The girls are now in their twenties and they have their own gimmicks these days. I can’t even schedule a photo shoot for a family portrait because their schedules always conflict with the date. The only occasion for us to be together is when we dine out or shop. Yesterday afternoon was one of those rare moments when they wanted to be with me. I was invited to the “All Treats No Tricks” event of All Flip Flops and Marta’s Cakes at the Bonifacio High Street where we get the chance to ice cookies or cupcakes. The girls thought it was an excellent idea to go to the swanky Bonifacio High Street and hie off to their favorite hangout, The Fully Booked bookstore. (Asides, I think Andres Bonifacio would rise from his grave if he saw his namesake being used for such a ritzy shopping complex. )
My dear husband offered to drive us (thank goodness) and meet up at the Fully Booked after the event. So we were at the tent across All Flip Flops and sat down to work on our cupcakes and cookies. My two lovely daughters sat across me and suddenly memories of their childhood flooded me. Those memories where we often did arts and crafts and even icing the cookies together. Where did the good old days go? As I iced my own cupcake, I know deep inside the girls are brought back to their happy childhood memories. Those were the days when I devoted a lot of my time cooking and baking. Those were the days we would look far and wide for a playground. These memories never die. Our childlike mind always lives in us and it is a good thing.
“A notable characteristic of creativity is its special amalgam of the childlike and the adult like. This amalgam can occur both in the sphere of personality and in the sphere of ideas. It can be more positively tinged (when the childlike feature is innocence or freshness) or more negatively tinged (when the childlike feature is selfishness or retaliation)” (Gardner 1993, p.365).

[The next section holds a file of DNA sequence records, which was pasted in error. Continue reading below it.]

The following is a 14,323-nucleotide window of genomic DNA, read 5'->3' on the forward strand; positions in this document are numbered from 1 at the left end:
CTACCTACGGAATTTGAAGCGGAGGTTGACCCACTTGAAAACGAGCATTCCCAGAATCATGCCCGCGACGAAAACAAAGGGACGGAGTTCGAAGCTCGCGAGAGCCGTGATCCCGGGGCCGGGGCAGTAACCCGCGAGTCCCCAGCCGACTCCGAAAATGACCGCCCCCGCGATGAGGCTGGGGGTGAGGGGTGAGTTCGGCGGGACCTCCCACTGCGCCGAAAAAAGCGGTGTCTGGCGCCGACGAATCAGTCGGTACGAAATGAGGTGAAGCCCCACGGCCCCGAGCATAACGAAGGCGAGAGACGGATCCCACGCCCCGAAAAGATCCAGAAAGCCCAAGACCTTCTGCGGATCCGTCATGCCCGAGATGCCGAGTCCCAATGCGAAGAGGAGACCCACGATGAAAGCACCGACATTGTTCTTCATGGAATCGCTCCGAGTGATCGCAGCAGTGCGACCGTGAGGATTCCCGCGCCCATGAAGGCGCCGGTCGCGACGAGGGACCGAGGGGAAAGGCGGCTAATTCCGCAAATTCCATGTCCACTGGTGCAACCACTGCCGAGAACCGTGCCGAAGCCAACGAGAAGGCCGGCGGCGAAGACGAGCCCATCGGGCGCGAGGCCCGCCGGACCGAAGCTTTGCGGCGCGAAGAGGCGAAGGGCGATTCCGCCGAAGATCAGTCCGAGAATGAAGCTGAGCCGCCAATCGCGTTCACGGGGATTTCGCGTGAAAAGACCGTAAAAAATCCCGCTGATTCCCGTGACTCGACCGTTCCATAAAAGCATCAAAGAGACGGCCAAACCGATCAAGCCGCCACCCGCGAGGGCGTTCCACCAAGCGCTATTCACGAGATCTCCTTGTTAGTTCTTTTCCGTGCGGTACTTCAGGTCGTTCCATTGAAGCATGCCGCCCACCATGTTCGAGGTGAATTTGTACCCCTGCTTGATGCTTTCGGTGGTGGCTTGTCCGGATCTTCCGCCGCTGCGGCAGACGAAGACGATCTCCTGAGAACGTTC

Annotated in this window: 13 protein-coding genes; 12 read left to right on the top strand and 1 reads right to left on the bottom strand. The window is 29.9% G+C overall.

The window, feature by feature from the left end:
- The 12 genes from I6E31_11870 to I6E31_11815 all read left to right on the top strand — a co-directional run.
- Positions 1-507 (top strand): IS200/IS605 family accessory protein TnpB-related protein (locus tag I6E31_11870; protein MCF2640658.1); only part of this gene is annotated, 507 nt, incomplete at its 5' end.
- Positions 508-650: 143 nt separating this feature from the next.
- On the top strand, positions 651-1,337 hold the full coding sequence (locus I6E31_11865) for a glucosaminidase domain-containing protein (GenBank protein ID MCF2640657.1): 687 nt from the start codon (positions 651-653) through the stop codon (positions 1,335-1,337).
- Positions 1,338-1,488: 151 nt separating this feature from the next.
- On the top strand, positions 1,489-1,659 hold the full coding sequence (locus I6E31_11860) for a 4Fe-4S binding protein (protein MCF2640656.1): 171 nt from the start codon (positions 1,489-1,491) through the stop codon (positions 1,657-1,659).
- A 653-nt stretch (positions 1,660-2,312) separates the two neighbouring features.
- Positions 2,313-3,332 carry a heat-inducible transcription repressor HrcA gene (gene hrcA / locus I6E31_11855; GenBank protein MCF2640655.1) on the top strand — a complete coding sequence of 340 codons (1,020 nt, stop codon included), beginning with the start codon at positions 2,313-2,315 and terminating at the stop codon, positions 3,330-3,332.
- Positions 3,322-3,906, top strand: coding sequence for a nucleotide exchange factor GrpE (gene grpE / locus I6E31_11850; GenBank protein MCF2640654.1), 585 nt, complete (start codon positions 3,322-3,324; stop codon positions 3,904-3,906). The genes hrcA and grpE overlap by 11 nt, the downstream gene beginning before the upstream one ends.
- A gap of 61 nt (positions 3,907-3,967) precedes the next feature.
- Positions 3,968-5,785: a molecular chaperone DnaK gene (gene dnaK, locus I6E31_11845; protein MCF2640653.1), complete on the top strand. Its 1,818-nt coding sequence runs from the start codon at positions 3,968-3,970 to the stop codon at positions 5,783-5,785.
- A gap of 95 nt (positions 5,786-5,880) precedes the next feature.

In the conclusion of an investigative report, How Does a Childlike Mind Affect Creativity? reveals that :
We have come to the conclusion that while childlike characteristics are not vital to creativity, they certainly add to it. And one would be hard-pressed to find a highly creative individual who does not possess any of the traits, although we realize that we cannot classify people as childlike just because they may agree with one chart entry. However, it seems that the individuals who do possess many of the traits, and are actively childlike in approaching their work, do succeed in producing life-long, fresh, domain-changing, creative works.
It reminds me to revive the lost tradition where I involved my two grils in the baking and icing of cookies or for the Christmas decoration of our house. I notice the girls are often their bubbly self when I let them partake of these creative endeavors. Just because they are adults now doesn’t mean that some of their childhood traditions should take a back seat now. Once in a while, it’s good to nurture their childlike mind.
In fact, these creative activity is therapeutic.
Lauren was nursing a sort of broken heart as she iced her cupcake in a “broken-heart” design. Of course, she laughed her emo-ness after I took the photo.
M is all smiles as she draws a heart design on her cupcake and proudly shows me her work.
This reminds me that even if I am fifty years old or my kids are adults, it’s good to keep these wonderful childlike qualities alive. Childlike is positive. Childlike implies certain characteristics of a child, like total trust, honesty, and acceptance. Children are not judgmental. Somewhere along the line, adults get cynical and prejudicial with life. Children possess spontaneity.
To be a fully adult human is to keep to these wonderful childlike qualities alive, and mixed in with the virtues of maturity such as diplomacy, discretion, and self-control.
How have you kept your childlike qualities alive?
View the rest of the photos of the All Treats no Tricks.